It seemed to take me a very long time to read. I wasn’t exceptionally bright at school and it was hard to turn letters into words and words into sentences. I grew up in London in the 1970s and learnt to read with the Dick and Jane Readers. Dick and Jane were the main characters and they had a dog called Spot.
A typical page went something like this:
Look, Jane. Look, look. See Dick. See, see. Oh, see. See Dick.
I had an aversion to those books and blame them for me taking so long to learn to read. Dick and Jane’s world seemed to bear little resemblance to my life. My little brother is four years younger than me and our conversations went something like this: “No Tim, no.” followed by “Mum!” which I wailed in a high-pitched shriek. Dick and Jane never seemed to lose their tempers the way I got mad at Tim.
Mum relentlessly filled up the bookcase in my bedroom. We went to jumble sales at our local church hall and Mum stocked up on books. Not just for her, but for Tim and me too. My bookcase steadily filled and I ignored it, until one day out of sheer boredom I pulled out a book. And that’s how the reading bug finally got me – a bookcase full of books sitting waiting in my room. It seems quite amazing looking back at how little I used to value books because now every spare dollar I have is spent on books. I would much rather buy books than anything else.
Books for children need to be engaging, not like those dull Dick and Jane readers. They need to pull children in and show them their own worlds as well as other worlds too. It is a difficult task to write children’s books. Children quickly pick up on unauthentic voices. At the same time, too much hum drum about everyday life can be tedious.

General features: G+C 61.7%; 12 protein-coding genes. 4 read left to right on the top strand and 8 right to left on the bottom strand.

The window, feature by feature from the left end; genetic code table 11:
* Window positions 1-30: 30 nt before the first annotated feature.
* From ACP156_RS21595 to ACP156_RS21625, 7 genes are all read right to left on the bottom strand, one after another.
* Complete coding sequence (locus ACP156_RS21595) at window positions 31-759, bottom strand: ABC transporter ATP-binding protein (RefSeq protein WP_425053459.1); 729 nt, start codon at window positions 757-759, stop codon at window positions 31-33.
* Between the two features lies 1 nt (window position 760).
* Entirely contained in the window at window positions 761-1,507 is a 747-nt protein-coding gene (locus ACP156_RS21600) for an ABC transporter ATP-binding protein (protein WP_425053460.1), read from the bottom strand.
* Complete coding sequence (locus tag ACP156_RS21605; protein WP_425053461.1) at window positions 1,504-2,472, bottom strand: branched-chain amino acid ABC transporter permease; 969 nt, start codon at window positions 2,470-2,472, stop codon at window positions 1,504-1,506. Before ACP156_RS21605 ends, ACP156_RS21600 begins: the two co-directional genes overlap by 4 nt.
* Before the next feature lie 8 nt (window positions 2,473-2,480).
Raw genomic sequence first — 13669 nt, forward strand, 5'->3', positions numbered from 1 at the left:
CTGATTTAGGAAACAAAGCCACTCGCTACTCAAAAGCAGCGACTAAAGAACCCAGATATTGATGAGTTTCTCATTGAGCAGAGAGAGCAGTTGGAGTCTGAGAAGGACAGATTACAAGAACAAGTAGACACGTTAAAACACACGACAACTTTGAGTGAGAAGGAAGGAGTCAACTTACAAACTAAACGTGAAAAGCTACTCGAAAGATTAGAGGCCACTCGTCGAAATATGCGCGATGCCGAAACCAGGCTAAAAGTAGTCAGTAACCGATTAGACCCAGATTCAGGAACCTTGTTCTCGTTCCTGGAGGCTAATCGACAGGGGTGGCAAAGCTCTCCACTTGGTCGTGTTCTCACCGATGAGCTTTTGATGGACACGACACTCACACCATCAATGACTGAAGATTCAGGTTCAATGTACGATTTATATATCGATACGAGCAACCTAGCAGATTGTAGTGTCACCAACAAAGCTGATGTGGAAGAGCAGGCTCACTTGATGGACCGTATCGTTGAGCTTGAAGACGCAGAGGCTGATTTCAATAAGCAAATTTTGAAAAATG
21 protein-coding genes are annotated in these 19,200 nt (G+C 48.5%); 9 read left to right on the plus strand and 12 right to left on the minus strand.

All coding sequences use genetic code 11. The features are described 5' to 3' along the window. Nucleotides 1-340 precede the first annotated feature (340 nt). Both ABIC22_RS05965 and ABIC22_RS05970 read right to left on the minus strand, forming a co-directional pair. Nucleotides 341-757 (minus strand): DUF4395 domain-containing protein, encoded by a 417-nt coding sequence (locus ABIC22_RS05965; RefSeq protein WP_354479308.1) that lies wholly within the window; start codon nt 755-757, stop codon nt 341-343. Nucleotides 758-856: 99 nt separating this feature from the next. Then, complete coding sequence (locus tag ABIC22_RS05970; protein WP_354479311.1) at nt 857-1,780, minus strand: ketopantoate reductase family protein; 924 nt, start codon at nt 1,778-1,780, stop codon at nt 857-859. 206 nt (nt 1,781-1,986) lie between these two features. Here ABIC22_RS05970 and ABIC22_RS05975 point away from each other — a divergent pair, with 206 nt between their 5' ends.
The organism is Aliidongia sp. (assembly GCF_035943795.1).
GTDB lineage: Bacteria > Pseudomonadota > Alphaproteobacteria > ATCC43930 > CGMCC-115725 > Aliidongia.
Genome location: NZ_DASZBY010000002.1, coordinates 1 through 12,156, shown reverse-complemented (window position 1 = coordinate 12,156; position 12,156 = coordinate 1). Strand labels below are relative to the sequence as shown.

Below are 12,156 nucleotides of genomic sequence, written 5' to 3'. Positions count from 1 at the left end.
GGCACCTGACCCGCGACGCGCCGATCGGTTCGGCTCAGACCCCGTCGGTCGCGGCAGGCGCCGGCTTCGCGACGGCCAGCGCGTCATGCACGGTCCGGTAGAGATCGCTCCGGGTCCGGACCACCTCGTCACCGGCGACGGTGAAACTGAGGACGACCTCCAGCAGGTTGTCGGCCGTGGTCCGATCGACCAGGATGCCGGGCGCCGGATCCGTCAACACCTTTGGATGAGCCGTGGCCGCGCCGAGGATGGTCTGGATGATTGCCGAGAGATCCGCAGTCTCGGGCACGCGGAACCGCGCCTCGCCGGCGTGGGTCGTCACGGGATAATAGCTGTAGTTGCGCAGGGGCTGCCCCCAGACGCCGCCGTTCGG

When I was about eight years old, my favourite book was The Magic Faraway Tree. How I longed to meet Silky, Moonface, and the Saucepan Man. I longed to slide down the slippery dip and drink lashings of lemonade. I was desperate to visit the lands which stopped at the top of the tree. The Narnia Chronicles were another magical experience for me which resulted in my pushing on the back of the wardrobe and wishing with all my might I could exchange places with Lucy.
Books allow children to explore their boundaries, discover exciting, different worlds, and make new friends. As parents we should give our children access to books. We don’t need to force children to read particular books but we do need to give them space to discover books and the stories within in their own time.
Now it seems my reading journey has come full circle. I read voraciously because I can’t imagine life without books and because they stretch me in ways I could never envision. I write to explore my inner world and to create. And now, finally in my forties, I am forging a new career in books and words.
Thank goodness my mum stocked up the bookcase in my bedroom all those years ago.